• What is cosmetic dentistry?
    Cosmetic dentistry is the practice of creating a nicer smile for the patient. Cosmetic procedures include teeth whitening; porcelain veneers; composite bonding; porcelain on lays; porcelain inlays; dental implants and smile makeovers. Working with the patient, our dentists can determine what alternatives are best for you. Read More
  • I am so embarrassed about my teeth. Can you help me?
    Thanks to cosmetic dentistry, anyone and everyone can have a beautiful smile. Whether you have not been to a dentist in a long time because of a bad experience or have been too embarrassed by your teeth, we can help you achieve the best version of you. Your dentist will discuss your concerns with you and work up a plan to give you the smile you dream of. With the dental techniques available today, a new smile can be yours with just a few visits to our office.
  • What is a CEREC crown?
    A CEREC crown is completed in the dentist’s office in one visit. Using a CAD/CAM (Computer Aided Design/Computer Aided Manufacture) system, the procedure is completed efficiently and the crown is carved in about 20 minutes to the dentist’s exacting measurements. During the same visit, the crown is installed on the tooth. Read More
  • I am terrified of the dentist, what can I do?"
    Fear of the dentist is not uncommon. Our dentists can prescribe medication that will take the stress and fear out of your dental visit. Through the use of nitrous oxide gas (laughing gas) or mild sedatives, you will become calm, happy and lose your fear during your dental procedure.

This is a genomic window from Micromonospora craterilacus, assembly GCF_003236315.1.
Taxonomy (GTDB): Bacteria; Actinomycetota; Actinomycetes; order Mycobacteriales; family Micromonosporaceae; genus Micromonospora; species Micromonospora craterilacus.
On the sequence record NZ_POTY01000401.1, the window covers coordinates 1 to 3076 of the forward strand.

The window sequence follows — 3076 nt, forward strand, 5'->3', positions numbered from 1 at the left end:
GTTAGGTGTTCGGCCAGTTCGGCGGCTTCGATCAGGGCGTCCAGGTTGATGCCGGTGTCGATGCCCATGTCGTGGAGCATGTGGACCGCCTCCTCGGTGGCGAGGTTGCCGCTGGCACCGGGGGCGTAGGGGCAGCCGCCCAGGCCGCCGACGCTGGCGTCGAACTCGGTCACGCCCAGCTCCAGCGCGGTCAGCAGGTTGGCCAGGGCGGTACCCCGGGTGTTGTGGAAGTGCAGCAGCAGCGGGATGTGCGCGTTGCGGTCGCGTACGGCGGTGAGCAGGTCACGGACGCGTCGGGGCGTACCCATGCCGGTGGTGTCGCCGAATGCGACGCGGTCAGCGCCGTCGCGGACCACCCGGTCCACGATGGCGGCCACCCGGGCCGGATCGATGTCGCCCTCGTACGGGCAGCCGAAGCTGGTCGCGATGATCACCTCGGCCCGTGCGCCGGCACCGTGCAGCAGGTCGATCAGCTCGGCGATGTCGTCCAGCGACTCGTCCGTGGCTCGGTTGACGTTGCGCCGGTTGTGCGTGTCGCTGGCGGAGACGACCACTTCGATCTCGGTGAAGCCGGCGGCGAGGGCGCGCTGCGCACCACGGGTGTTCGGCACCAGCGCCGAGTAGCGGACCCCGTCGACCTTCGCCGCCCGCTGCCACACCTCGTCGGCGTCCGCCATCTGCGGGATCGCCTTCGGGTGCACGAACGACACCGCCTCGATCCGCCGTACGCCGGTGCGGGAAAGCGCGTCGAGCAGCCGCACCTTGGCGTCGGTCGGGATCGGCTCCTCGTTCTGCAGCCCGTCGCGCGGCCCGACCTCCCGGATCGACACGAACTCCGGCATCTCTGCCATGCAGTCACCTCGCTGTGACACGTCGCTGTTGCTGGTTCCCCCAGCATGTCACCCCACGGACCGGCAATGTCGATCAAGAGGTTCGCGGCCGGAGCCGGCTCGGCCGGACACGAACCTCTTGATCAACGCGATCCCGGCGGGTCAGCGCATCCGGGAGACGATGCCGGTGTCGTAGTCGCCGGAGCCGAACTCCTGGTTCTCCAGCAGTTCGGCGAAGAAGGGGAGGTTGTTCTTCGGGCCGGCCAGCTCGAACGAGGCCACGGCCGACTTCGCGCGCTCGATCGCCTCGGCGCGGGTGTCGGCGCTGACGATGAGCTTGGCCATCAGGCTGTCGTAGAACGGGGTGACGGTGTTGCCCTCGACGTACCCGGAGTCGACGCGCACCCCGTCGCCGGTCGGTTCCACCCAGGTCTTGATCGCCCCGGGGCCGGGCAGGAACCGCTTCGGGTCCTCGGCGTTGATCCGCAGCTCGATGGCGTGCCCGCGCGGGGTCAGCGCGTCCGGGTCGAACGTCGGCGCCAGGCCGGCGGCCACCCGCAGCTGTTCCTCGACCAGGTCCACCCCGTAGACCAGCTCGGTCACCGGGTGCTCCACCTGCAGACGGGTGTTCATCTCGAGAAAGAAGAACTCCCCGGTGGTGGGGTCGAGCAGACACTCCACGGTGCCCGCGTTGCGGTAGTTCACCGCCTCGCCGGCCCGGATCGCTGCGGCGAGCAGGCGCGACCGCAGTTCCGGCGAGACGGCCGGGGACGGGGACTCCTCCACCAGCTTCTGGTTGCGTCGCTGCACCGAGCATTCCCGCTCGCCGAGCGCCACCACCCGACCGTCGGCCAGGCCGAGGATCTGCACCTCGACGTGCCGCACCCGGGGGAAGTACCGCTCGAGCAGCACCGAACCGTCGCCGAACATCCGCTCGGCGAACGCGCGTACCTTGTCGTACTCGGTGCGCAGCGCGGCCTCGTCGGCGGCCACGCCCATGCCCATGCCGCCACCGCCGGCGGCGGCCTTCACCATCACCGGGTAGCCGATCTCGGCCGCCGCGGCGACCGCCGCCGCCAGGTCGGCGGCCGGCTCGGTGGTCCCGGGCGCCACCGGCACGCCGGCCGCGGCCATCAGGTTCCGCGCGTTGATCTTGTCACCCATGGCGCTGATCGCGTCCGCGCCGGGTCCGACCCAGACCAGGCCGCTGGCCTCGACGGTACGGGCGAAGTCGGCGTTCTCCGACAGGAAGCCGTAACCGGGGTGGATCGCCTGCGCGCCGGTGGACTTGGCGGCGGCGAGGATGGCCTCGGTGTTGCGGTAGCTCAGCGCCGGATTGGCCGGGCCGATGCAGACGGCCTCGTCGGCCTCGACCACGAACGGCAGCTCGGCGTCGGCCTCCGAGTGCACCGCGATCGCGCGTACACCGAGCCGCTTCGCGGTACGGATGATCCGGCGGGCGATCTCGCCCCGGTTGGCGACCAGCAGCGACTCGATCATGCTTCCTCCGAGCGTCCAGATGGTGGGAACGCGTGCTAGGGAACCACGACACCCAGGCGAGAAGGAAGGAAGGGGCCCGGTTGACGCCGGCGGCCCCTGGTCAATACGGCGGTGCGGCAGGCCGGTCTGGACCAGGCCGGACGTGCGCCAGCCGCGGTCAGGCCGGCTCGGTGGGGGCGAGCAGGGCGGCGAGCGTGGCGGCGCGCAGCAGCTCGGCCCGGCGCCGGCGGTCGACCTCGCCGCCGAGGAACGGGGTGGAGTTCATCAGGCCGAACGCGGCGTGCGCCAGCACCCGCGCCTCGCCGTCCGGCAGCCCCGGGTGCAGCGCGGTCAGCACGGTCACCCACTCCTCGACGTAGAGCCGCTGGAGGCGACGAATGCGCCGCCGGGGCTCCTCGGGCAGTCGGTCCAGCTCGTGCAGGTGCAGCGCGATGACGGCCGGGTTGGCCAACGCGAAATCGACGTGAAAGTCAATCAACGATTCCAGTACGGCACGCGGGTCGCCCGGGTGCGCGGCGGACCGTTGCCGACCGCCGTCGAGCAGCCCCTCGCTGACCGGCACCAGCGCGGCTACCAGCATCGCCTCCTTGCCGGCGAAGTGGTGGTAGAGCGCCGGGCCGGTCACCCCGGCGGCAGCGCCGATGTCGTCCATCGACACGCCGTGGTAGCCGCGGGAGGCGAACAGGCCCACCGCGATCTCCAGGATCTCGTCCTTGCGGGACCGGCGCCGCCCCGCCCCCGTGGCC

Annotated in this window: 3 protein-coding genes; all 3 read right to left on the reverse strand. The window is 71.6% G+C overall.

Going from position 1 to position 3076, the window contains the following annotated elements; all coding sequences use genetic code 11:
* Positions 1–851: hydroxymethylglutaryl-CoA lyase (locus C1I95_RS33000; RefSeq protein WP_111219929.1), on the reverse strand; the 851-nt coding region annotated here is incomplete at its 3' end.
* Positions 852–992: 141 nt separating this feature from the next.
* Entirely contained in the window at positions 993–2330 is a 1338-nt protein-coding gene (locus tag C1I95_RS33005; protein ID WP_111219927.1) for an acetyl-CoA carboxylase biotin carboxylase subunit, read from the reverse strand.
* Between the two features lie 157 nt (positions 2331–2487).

• Is IV Sedation dangerous?
    Intravenous (IV) sedation is completely safe. Any dentist that offers IV sedation is properly trained and carefully monitors any patient that is sedated. Unlike general anesthesia, which requires intubation (breathing assistance), IV sedation in dentistry relieves severe anxiety in fearful patients by achieving ‘twilight’ sleep. Under this sedation, the patient is able to respond to commands and answer questions. Because you will be sleepy, it is necessary that someone be available to return you home. Read More
  • What is gum disease?
    Gum disease is usually put into two categories: gingivitis and periodontitis. Gingivitis is where your gum tissue is inflamed. This occurs as a result of plaque or tartar building up along the gum line. Your gums may be sore, bleed easily or appear swollen. At this stage, no bone structure has been lost and good oral hygiene habits can reverse and prevent gum disease. Your gums should never bleed as a result of brushing or flossing. One of the first signs of gum disease is blood appearing on your toothbrush or dental floss. Periodontitis occurs as a result of gingivitis progressing where treatment has been neglected or delayed. This happens when the gum infection spreads from the gums to the jawbone that supports the teeth. Loss of support for the teeth causes them to become loose and to fall out. Periodontitis is not reversible but can be stopped through good oral hygiene and regular visits to your dentist.
  • How does gum disease start?
    Gum disease starts when plaque builds up along your gum line. If this plaque is not removed through regular brushing and flossing, your saliva will harden the plaque into tartar or calculus. This calculus promotes infections at the point of attachment. Your gums will be red, however at this stage you may not notice any other symptoms. As gum disease progresses, tiny pockets of infection form along the gum line. Your gums start to become more swollen and often bleed when you brush or floss. If left unchecked, gum disease can destroy your gum tissue and your jawbone. This leads to the risk of losing one or more teeth Warning Signs of Gum Disease: Gums that bleed from brushing or flossing Red or swollen gums Loose teeth or gums that have pulled away from the teeth Constant bad breath Pus in between your teeth and gums Your bite changes Your partial dentures no longer fit We recommend you regularly visit the helpful team here at Wanniassa Dental Surgery. Through regular check-ups, we can help ensure that gum disease is stopped in its tracks before it becomes a more serious issue.
bottom of page